Wrongful Termination

In California, the employee usually faces an uphill battle when trying to prove wrongful termination. This is because the employer-employee relationship in California is presumed to be “at will” unless the employee is hired pursuant to a union contract or an individual employment contract “At will” means that an employer can fire someone for any reason, as long as it is not an illegal one, such as when someone opposes sexual harassment or other illegal activity and is fired as a result of it.

However, the “at will” relationship can be modified either verbally or through an employer’s custom or practice. For example, if an employee handbook contains a progressive discipline policy where verbal or written criticisms must be made prior to terminating an employee, the employee may argue that the employee was wrongfully terminated if the company did not follow its own policies in firing the employee. Similarly, if an employer verbally assures an employee continued employment, the “at will” relationship may found to have been modified, giving the employee a reasonable expectation of continuing employment for some time in the future, which might require the employer to establish “good cause” prior to terminating the employee.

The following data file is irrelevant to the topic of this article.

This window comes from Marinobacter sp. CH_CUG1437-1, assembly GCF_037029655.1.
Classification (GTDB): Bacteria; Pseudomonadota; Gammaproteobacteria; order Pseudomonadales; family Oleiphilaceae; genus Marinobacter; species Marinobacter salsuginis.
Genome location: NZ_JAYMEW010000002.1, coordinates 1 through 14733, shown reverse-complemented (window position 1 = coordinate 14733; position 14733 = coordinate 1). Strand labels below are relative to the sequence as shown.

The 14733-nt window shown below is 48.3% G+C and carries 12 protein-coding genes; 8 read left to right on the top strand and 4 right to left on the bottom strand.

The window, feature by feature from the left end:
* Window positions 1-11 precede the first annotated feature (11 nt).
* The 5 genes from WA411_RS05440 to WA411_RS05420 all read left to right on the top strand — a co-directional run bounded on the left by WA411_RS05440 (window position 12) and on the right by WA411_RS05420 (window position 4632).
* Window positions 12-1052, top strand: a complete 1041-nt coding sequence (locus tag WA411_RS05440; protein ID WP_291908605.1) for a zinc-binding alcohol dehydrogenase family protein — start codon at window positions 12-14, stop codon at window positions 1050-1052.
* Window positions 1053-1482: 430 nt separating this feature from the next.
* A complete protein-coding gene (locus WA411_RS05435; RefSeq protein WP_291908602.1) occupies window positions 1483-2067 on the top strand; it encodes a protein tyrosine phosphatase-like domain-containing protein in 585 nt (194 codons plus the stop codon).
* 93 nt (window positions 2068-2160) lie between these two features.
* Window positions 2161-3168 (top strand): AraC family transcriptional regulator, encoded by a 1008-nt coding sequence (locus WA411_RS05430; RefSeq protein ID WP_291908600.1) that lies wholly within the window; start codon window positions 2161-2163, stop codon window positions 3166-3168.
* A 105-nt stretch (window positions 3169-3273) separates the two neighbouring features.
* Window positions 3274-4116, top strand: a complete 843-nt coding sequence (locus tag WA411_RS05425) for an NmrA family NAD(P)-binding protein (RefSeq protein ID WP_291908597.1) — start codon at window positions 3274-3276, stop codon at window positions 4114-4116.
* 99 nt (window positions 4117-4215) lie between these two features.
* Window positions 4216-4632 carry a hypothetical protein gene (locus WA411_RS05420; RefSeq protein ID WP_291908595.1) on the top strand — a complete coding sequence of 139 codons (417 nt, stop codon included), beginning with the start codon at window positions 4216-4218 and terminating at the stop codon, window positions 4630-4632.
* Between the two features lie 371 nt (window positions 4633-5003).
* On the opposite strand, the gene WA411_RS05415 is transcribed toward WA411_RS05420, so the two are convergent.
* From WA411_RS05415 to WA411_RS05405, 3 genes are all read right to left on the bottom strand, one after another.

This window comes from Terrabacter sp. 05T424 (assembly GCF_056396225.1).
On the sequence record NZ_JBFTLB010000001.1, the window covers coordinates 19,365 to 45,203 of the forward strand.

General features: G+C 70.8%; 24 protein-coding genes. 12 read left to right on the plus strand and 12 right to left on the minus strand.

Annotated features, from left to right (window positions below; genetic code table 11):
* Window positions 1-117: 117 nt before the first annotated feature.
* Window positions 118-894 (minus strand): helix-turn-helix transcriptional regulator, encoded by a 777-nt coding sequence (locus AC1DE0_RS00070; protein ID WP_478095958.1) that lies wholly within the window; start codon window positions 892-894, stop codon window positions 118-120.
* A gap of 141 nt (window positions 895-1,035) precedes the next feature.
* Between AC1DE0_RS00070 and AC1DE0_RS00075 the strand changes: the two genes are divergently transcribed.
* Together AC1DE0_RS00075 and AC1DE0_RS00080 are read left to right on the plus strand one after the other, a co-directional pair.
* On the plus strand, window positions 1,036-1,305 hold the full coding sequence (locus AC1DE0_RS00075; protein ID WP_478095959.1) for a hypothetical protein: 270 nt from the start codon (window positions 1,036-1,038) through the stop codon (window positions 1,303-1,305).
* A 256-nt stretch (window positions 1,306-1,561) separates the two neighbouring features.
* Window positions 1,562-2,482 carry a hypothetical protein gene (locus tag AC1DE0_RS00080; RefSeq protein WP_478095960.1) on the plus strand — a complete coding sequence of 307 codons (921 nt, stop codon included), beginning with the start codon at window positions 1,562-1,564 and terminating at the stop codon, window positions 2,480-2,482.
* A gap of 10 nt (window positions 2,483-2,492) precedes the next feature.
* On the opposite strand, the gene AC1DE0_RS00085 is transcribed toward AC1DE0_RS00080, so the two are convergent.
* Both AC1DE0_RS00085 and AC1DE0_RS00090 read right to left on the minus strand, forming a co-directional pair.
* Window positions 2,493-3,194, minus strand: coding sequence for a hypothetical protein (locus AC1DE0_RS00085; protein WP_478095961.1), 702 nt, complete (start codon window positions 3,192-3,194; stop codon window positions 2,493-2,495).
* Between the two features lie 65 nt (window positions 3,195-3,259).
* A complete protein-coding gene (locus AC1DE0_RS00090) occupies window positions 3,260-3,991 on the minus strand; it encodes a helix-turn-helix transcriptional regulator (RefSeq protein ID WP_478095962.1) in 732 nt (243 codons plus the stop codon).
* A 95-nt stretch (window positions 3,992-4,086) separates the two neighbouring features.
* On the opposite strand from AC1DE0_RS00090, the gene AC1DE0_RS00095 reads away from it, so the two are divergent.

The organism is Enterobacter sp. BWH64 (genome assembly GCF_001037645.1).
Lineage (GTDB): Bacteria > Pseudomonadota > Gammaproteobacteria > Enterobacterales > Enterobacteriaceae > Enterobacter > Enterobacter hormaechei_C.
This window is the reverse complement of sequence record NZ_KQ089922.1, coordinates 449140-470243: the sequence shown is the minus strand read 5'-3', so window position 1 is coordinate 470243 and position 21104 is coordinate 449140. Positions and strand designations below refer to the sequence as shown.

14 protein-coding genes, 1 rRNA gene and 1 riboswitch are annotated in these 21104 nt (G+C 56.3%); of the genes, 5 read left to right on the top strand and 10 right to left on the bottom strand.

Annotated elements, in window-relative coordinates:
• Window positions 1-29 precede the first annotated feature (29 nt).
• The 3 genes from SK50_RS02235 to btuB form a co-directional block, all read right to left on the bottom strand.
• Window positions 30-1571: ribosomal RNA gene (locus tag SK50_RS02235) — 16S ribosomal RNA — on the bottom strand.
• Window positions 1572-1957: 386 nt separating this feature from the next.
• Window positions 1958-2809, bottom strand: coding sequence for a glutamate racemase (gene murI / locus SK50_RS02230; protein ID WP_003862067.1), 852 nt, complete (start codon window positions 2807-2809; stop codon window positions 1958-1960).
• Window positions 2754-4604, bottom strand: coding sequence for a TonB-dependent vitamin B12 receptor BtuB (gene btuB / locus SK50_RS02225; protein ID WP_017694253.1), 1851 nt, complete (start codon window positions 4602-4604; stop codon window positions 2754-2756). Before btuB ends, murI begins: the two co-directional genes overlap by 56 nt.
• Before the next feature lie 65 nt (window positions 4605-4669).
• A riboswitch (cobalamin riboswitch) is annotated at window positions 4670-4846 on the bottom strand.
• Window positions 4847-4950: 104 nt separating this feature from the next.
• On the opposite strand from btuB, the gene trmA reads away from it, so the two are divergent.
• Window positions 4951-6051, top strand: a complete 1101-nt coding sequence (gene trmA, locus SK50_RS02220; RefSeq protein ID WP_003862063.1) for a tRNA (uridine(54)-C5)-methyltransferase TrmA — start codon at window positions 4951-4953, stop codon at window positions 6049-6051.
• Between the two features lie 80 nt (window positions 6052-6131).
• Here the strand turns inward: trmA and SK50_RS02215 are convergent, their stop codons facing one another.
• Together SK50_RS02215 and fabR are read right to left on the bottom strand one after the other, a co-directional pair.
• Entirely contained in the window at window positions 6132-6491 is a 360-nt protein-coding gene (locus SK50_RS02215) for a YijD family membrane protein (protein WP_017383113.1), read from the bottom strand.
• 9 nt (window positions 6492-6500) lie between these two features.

In the legal sense of the phrase as used under California state law, “good cause” means “fair and honest reasons, regulated by good faith on the part of the employer, that are not trivial, arbitrary, or capricious, unrelated to business needs or goals, or pretextual. A reasoned conclusion, in short, supported by substantial evidence gathered through an adequate investigation that includes notice of the claimed misconduct and a chance for the employee to respond.” Cotran v. Rollins Hudig Hall Int’l, Inc. (1998) 17 Cal.4th 93, 108. Although the Cotran Court recognized the need for deference to an employer’s decisions, the employer’s discretion is not unfettered. (Id. at 101). Otherwise, the employer’s implied-in-fact promise to terminate only for cause would be illusory. Wood v. Loyola Marymount Univ. (1990) 218 Cal.App.3d 661, 670.

Wrongful termination claims turn on the individual facts in any given case. It is therefore important that the employee keep copies of any hiring letters, employee handbooks, and performance evaluations so that a reviewing attorney can better assist in evaluating the potential case.

It is important to know what to do to protect the legal rights of yourself and your loved ones. Selecting the right Sacramento employment lawyer is an important decision. You should choose someone who is experienced, aggressive and dedicated to working to get fair compensation. Over the past we have successfully handled thousands of Sacramento employment cases. That is why you should contact the Sacramento Employment Lawyers Clancey, Doyle & O’Donnell.